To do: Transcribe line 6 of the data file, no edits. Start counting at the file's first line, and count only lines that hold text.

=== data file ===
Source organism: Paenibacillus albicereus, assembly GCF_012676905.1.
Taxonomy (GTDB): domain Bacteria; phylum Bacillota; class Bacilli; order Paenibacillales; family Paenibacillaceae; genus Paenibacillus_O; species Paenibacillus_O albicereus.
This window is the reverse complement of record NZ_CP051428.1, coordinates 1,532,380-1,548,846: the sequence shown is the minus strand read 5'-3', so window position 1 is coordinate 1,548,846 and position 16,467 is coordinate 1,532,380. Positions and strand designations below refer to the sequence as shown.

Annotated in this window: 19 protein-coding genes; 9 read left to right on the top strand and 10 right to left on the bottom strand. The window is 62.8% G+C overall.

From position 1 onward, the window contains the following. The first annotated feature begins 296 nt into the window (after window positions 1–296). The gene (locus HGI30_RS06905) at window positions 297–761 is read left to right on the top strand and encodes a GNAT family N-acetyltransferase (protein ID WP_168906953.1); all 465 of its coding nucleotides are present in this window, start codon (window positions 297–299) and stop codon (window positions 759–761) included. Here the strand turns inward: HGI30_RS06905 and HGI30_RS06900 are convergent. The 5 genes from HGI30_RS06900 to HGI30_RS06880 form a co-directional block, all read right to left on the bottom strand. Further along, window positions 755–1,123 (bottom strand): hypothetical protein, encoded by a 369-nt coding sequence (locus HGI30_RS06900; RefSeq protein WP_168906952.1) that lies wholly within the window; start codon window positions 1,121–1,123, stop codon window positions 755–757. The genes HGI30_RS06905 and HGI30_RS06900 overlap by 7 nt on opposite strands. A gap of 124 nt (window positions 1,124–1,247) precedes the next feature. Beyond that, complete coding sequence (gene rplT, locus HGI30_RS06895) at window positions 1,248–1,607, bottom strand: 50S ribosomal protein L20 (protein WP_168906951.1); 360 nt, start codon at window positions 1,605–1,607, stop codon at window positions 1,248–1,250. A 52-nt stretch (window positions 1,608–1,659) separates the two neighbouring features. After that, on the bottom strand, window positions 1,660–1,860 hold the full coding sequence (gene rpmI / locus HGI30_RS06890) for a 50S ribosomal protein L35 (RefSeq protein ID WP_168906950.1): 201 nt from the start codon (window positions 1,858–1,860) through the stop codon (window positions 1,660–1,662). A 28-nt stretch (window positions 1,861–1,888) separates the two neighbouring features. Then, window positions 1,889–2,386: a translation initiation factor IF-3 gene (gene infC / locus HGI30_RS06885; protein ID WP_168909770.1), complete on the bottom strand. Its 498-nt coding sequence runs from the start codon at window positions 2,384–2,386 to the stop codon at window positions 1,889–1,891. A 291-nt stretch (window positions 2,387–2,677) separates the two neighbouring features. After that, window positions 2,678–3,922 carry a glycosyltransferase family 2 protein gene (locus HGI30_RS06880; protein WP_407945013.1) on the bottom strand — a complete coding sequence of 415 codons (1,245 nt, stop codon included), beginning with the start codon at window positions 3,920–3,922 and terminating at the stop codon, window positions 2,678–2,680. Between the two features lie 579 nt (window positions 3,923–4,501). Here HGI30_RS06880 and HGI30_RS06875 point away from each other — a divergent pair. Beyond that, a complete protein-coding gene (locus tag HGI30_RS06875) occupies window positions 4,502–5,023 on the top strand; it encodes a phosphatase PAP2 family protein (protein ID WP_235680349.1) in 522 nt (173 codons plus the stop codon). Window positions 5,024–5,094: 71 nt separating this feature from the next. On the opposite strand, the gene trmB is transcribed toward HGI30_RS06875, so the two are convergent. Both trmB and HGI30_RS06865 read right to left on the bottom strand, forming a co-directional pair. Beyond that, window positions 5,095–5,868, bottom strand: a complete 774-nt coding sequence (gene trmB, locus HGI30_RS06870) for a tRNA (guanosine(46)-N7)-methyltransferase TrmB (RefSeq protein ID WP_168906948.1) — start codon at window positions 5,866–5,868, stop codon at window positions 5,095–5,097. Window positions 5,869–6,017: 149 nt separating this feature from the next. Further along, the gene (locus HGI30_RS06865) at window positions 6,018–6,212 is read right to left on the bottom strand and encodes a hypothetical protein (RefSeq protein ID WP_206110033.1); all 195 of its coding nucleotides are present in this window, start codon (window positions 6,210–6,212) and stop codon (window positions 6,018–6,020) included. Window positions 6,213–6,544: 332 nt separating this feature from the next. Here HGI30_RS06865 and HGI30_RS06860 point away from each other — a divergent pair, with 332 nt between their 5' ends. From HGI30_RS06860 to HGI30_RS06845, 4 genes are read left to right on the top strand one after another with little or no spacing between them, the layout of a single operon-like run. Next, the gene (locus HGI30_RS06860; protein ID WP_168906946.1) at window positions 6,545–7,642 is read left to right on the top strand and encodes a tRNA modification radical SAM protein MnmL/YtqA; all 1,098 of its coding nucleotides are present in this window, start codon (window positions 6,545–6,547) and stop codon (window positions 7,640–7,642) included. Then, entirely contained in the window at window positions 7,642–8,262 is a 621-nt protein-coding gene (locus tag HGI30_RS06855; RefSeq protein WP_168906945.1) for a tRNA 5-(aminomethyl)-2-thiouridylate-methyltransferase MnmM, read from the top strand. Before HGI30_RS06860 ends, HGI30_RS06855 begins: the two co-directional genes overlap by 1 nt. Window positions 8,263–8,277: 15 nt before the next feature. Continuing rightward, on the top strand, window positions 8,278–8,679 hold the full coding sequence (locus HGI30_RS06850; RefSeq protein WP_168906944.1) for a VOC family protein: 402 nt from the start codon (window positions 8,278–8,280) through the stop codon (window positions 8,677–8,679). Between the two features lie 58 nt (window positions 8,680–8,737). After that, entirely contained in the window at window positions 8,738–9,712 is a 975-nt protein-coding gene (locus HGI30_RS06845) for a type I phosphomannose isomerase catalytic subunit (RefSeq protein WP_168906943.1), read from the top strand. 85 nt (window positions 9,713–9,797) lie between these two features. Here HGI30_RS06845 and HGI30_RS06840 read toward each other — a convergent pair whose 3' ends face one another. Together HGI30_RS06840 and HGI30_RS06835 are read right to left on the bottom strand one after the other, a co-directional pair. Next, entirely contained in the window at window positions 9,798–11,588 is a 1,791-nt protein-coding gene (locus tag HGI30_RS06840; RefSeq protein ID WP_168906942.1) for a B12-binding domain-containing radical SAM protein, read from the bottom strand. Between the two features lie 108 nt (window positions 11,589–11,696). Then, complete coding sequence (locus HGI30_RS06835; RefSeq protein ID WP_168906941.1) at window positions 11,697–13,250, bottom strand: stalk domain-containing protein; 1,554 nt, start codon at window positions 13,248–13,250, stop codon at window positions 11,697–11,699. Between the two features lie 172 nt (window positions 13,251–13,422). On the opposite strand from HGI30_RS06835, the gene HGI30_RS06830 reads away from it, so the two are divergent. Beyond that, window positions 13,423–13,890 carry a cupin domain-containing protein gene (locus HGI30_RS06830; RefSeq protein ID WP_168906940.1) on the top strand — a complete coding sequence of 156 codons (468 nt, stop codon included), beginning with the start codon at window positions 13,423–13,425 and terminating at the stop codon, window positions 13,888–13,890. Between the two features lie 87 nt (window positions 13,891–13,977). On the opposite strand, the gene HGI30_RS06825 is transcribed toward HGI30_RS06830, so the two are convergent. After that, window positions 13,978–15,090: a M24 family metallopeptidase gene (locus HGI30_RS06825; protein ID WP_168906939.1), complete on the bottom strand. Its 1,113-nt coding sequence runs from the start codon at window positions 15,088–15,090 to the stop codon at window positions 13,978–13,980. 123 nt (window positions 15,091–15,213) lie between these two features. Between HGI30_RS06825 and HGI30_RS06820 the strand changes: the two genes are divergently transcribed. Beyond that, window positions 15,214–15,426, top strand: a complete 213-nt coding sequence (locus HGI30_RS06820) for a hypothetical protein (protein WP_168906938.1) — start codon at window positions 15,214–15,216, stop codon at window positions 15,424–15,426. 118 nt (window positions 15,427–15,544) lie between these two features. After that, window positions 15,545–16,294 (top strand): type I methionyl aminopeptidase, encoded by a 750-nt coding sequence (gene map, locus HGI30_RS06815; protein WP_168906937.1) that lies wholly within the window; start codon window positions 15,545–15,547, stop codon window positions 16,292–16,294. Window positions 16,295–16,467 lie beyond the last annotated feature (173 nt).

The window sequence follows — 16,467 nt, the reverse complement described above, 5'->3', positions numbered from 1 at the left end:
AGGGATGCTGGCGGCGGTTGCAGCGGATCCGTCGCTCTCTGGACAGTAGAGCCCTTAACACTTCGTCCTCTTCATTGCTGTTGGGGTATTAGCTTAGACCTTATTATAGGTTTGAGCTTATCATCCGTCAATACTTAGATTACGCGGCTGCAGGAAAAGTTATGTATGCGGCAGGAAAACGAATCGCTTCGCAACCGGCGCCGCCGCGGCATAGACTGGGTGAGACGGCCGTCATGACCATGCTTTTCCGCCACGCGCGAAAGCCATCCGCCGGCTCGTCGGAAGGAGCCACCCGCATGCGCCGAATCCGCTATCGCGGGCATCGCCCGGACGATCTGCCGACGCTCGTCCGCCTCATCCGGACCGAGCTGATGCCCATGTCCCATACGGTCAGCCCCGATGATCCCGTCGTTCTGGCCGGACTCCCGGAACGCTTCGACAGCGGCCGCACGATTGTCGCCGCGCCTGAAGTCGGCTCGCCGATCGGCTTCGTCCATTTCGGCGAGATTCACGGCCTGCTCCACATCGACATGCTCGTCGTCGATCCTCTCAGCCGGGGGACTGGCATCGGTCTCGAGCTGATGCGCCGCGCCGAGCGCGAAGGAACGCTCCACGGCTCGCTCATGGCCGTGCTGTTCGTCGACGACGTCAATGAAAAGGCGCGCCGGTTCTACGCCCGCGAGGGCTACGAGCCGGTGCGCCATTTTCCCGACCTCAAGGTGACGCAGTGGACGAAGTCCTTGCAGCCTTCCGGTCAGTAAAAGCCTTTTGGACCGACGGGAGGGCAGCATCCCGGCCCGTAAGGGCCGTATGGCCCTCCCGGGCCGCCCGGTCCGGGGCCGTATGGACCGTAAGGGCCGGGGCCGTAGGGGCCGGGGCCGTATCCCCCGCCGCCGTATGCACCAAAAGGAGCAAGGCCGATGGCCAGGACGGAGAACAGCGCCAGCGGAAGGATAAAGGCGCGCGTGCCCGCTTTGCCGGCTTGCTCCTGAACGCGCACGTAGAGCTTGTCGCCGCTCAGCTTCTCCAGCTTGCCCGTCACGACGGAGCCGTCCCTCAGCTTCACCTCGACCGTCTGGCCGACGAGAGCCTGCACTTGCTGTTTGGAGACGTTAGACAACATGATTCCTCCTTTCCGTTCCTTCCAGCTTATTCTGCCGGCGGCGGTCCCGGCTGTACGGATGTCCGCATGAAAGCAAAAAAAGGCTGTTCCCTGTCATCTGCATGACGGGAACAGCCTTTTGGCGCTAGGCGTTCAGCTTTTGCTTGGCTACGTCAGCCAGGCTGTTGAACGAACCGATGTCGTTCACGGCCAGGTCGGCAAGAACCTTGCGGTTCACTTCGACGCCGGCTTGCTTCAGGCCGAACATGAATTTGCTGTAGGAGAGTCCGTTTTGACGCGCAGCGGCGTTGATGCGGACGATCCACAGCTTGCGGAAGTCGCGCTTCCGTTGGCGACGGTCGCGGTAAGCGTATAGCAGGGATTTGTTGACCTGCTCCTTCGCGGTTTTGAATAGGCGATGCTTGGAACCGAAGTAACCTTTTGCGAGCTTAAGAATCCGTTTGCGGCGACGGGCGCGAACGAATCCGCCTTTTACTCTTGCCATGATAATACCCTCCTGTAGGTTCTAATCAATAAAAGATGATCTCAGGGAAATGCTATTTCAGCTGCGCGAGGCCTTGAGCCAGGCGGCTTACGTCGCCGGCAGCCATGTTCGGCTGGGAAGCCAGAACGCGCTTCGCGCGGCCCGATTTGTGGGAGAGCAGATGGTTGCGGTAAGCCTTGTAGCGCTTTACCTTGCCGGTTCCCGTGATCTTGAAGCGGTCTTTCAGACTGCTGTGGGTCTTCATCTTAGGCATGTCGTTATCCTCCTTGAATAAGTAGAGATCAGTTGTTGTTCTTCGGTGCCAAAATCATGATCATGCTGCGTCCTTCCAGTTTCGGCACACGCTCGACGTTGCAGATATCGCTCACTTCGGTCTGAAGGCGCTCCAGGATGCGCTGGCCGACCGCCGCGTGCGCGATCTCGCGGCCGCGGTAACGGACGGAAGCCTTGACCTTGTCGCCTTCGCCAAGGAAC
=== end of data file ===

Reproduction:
The window sequence follows — 16,467 nt, the reverse complement described above, 5'->3', positions numbered from 1 at the left end: